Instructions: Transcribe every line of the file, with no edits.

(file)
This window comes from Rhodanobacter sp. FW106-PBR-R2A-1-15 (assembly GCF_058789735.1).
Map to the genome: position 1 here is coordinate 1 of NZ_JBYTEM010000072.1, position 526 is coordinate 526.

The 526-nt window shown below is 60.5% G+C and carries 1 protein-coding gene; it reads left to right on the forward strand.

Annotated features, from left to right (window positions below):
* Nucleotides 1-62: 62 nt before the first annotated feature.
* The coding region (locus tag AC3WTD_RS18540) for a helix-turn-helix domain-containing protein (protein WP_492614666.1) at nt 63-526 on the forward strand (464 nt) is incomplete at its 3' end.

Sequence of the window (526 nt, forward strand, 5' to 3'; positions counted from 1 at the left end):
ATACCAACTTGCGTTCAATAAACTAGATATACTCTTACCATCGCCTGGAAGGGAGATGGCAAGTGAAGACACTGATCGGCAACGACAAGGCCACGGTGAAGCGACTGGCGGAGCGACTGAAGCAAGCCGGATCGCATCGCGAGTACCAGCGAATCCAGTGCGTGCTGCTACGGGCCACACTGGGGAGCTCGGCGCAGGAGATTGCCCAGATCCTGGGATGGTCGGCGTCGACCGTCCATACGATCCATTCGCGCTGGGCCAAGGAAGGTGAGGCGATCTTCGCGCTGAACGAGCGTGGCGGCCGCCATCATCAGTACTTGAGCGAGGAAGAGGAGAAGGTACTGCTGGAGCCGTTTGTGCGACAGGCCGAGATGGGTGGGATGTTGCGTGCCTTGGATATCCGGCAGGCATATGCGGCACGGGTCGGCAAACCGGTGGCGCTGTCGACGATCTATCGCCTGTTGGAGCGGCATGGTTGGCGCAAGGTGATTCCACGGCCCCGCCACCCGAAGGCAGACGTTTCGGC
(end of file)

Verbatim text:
This window comes from Rhodanobacter sp. FW106-PBR-R2A-1-15 (assembly GCF_058789735.1).
Map to the genome: position 1 here is coordinate 1 of NZ_JBYTEM010000072.1, position 526 is coordinate 526.

The 526-nt window shown below is 60.5% G+C and carries 1 protein-coding gene; it reads left to right on the forward strand.

Annotated features, from left to right (window positions below):
* Nucleotides 1-62: 62 nt before the first annotated feature.
* The coding region (locus tag AC3WTD_RS18540) for a helix-turn-helix domain-containing protein (protein WP_492614666.1) at nt 63-526 on the forward strand (464 nt) is incomplete at its 3' end.

Sequence of the window (526 nt, forward strand, 5' to 3'; positions counted from 1 at the left end):
ATACCAACTTGCGTTCAATAAACTAGATATACTCTTACCATCGCCTGGAAGGGAGATGGCAAGTGAAGACACTGATCGGCAACGACAAGGCCACGGTGAAGCGACTGGCGGAGCGACTGAAGCAAGCCGGATCGCATCGCGAGTACCAGCGAATCCAGTGCGTGCTGCTACGGGCCACACTGGGGAGCTCGGCGCAGGAGATTGCCCAGATCCTGGGATGGTCGGCGTCGACCGTCCATACGATCCATTCGCGCTGGGCCAAGGAAGGTGAGGCGATCTTCGCGCTGAACGAGCGTGGCGGCCGCCATCATCAGTACTTGAGCGAGGAAGAGGAGAAGGTACTGCTGGAGCCGTTTGTGCGACAGGCCGAGATGGGTGGGATGTTGCGTGCCTTGGATATCCGGCAGGCATATGCGGCACGGGTCGGCAAACCGGTGGCGCTGTCGACGATCTATCGCCTGTTGGAGCGGCATGGTTGGCGCAAGGTGATTCCACGGCCCCGCCACCCGAAGGCAGACGTTTCGGC